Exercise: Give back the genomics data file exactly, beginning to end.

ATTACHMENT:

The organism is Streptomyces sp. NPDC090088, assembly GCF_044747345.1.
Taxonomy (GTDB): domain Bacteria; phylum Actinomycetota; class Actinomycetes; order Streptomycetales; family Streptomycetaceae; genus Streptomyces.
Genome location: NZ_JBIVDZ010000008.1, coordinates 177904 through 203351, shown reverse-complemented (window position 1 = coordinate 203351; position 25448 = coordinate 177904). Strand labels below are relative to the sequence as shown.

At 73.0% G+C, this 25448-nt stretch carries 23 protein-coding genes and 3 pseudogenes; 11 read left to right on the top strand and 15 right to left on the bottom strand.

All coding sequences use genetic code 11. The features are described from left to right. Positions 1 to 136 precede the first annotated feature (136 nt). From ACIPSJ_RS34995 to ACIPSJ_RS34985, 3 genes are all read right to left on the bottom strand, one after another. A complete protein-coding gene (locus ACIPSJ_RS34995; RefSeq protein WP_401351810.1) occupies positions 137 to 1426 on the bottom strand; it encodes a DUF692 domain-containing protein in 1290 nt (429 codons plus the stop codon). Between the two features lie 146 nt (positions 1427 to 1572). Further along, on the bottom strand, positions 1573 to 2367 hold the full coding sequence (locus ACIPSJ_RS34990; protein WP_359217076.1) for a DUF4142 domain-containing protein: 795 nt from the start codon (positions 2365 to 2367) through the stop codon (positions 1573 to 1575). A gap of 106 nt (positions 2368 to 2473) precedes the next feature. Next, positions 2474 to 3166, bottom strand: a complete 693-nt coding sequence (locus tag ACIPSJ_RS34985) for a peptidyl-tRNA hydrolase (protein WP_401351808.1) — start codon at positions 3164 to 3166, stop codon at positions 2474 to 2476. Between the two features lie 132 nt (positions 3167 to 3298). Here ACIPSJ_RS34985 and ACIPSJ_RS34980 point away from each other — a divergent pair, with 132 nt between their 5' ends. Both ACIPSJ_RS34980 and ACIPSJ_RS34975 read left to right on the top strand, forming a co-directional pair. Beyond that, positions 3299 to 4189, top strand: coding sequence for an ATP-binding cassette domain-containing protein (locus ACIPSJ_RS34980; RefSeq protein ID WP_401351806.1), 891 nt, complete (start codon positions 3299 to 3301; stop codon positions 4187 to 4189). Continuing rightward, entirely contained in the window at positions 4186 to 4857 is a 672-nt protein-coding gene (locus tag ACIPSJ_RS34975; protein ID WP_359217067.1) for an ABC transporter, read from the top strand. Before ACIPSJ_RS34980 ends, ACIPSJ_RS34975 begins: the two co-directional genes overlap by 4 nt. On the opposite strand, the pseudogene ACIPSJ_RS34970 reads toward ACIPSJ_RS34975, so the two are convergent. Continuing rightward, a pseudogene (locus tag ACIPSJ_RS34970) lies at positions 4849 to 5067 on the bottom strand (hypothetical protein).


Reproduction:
The organism is Streptomyces sp. NPDC090088, assembly GCF_044747345.1.
Taxonomy (GTDB): domain Bacteria; phylum Actinomycetota; class Actinomycetes; order Streptomycetales; family Streptomycetaceae; genus Streptomyces.
Genome location: NZ_JBIVDZ010000008.1, coordinates 177904 through 203351, shown reverse-complemented (window position 1 = coordinate 203351; position 25448 = coordinate 177904). Strand labels below are relative to the sequence as shown.

At 73.0% G+C, this 25448-nt stretch carries 23 protein-coding genes and 3 pseudogenes; 11 read left to right on the top strand and 15 right to left on the bottom strand.

All coding sequences use genetic code 11. The features are described from left to right. Positions 1 to 136 precede the first annotated feature (136 nt). From ACIPSJ_RS34995 to ACIPSJ_RS34985, 3 genes are all read right to left on the bottom strand, one after another. A complete protein-coding gene (locus ACIPSJ_RS34995; RefSeq protein WP_401351810.1) occupies positions 137 to 1426 on the bottom strand; it encodes a DUF692 domain-containing protein in 1290 nt (429 codons plus the stop codon). Between the two features lie 146 nt (positions 1427 to 1572). Further along, on the bottom strand, positions 1573 to 2367 hold the full coding sequence (locus ACIPSJ_RS34990; protein WP_359217076.1) for a DUF4142 domain-containing protein: 795 nt from the start codon (positions 2365 to 2367) through the stop codon (positions 1573 to 1575). A gap of 106 nt (positions 2368 to 2473) precedes the next feature. Next, positions 2474 to 3166, bottom strand: a complete 693-nt coding sequence (locus tag ACIPSJ_RS34985) for a peptidyl-tRNA hydrolase (protein WP_401351808.1) — start codon at positions 3164 to 3166, stop codon at positions 2474 to 2476. Between the two features lie 132 nt (positions 3167 to 3298). Here ACIPSJ_RS34985 and ACIPSJ_RS34980 point away from each other — a divergent pair, with 132 nt between their 5' ends. Both ACIPSJ_RS34980 and ACIPSJ_RS34975 read left to right on the top strand, forming a co-directional pair. Beyond that, positions 3299 to 4189, top strand: coding sequence for an ATP-binding cassette domain-containing protein (locus ACIPSJ_RS34980; RefSeq protein ID WP_401351806.1), 891 nt, complete (start codon positions 3299 to 3301; stop codon positions 4187 to 4189). Continuing rightward, entirely contained in the window at positions 4186 to 4857 is a 672-nt protein-coding gene (locus tag ACIPSJ_RS34975; protein ID WP_359217067.1) for an ABC transporter, read from the top strand. Before ACIPSJ_RS34980 ends, ACIPSJ_RS34975 begins: the two co-directional genes overlap by 4 nt. On the opposite strand, the pseudogene ACIPSJ_RS34970 reads toward ACIPSJ_RS34975, so the two are convergent. Continuing rightward, a pseudogene (locus tag ACIPSJ_RS34970) lies at positions 4849 to 5067 on the bottom strand (hypothetical protein).